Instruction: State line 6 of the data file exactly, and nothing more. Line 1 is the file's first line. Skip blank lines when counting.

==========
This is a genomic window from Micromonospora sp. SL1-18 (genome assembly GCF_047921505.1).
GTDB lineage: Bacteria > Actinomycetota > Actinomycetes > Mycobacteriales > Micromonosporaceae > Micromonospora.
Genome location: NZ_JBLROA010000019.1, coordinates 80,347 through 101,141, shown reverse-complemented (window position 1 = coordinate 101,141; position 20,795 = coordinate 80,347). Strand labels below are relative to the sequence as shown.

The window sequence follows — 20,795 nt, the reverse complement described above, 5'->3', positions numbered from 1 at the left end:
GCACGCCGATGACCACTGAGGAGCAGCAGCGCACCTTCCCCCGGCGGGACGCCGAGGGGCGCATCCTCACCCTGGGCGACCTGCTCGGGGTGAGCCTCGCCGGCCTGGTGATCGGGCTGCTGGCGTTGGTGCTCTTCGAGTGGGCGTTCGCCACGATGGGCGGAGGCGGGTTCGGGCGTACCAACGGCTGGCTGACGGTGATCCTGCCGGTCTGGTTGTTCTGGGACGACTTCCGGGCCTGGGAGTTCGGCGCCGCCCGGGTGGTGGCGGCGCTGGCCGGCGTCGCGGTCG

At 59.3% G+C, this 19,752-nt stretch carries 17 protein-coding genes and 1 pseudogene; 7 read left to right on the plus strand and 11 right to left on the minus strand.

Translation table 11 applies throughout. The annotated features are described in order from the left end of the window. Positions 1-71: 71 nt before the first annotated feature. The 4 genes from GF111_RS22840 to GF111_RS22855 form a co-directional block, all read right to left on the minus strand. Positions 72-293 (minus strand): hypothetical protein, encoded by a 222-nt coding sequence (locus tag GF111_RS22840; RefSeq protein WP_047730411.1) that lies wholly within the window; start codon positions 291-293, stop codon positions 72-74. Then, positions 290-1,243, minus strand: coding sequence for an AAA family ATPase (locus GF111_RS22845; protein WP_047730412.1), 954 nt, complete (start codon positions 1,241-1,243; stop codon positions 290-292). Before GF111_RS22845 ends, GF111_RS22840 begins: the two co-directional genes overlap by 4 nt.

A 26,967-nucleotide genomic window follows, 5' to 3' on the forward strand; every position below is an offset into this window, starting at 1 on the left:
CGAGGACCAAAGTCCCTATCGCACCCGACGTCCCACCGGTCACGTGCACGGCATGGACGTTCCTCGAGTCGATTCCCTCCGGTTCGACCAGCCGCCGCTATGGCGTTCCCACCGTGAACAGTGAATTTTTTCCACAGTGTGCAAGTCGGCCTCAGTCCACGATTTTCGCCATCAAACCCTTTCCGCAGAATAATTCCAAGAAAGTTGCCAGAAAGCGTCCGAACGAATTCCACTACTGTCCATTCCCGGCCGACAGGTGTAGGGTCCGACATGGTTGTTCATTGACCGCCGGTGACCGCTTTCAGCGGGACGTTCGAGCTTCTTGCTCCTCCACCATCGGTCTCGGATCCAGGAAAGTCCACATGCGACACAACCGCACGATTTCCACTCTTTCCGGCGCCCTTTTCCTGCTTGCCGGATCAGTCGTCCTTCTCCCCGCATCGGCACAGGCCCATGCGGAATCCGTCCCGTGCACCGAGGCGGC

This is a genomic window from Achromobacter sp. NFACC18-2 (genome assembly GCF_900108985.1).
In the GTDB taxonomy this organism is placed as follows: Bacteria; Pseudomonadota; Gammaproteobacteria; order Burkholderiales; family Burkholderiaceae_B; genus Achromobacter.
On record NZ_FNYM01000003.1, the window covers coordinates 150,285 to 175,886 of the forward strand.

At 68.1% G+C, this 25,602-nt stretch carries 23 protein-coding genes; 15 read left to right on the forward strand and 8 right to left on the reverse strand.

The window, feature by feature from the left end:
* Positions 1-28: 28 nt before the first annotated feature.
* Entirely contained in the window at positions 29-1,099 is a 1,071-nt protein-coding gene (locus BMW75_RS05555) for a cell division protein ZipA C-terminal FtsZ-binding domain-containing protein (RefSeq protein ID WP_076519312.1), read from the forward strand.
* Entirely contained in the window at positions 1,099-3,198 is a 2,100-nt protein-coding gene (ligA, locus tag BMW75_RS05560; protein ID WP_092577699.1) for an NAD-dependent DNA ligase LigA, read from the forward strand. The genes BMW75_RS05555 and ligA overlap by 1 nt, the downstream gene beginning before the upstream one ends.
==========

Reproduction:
At 59.3% G+C, this 19,752-nt stretch carries 17 protein-coding genes and 1 pseudogene; 7 read left to right on the plus strand and 11 right to left on the minus strand.